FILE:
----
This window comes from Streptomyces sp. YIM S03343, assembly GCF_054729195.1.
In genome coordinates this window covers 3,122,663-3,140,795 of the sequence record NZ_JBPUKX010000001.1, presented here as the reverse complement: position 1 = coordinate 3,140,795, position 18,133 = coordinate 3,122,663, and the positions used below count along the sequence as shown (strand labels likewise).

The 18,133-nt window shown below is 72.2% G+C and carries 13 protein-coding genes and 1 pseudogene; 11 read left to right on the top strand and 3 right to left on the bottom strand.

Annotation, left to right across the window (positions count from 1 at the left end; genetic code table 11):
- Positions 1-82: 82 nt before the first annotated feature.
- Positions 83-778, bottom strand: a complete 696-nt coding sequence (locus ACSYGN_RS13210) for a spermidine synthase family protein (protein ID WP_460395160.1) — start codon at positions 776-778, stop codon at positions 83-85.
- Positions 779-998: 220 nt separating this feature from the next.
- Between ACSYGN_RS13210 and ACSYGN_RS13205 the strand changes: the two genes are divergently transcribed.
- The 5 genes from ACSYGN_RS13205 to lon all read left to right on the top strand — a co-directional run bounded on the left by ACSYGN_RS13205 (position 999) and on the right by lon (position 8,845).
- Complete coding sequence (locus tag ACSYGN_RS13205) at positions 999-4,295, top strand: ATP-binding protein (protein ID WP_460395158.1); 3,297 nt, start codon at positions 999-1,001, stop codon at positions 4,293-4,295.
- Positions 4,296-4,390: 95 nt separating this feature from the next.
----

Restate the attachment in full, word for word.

This window comes from Streptomyces sp. YIM S03343, assembly GCF_054729195.1.
In genome coordinates this window covers 3,122,663-3,140,795 of the sequence record NZ_JBPUKX010000001.1, presented here as the reverse complement: position 1 = coordinate 3,140,795, position 18,133 = coordinate 3,122,663, and the positions used below count along the sequence as shown (strand labels likewise).

The 18,133-nt window shown below is 72.2% G+C and carries 13 protein-coding genes and 1 pseudogene; 11 read left to right on the top strand and 3 right to left on the bottom strand.

Annotation, left to right across the window (positions count from 1 at the left end; genetic code table 11):
- Positions 1-82: 82 nt before the first annotated feature.
- Positions 83-778, bottom strand: a complete 696-nt coding sequence (locus ACSYGN_RS13210) for a spermidine synthase family protein (protein ID WP_460395160.1) — start codon at positions 776-778, stop codon at positions 83-85.
- Positions 779-998: 220 nt separating this feature from the next.
- Between ACSYGN_RS13210 and ACSYGN_RS13205 the strand changes: the two genes are divergently transcribed.
- The 5 genes from ACSYGN_RS13205 to lon all read left to right on the top strand — a co-directional run bounded on the left by ACSYGN_RS13205 (position 999) and on the right by lon (position 8,845).
- Complete coding sequence (locus tag ACSYGN_RS13205) at positions 999-4,295, top strand: ATP-binding protein (protein ID WP_460395158.1); 3,297 nt, start codon at positions 999-1,001, stop codon at positions 4,293-4,295.
- Positions 4,296-4,390: 95 nt separating this feature from the next.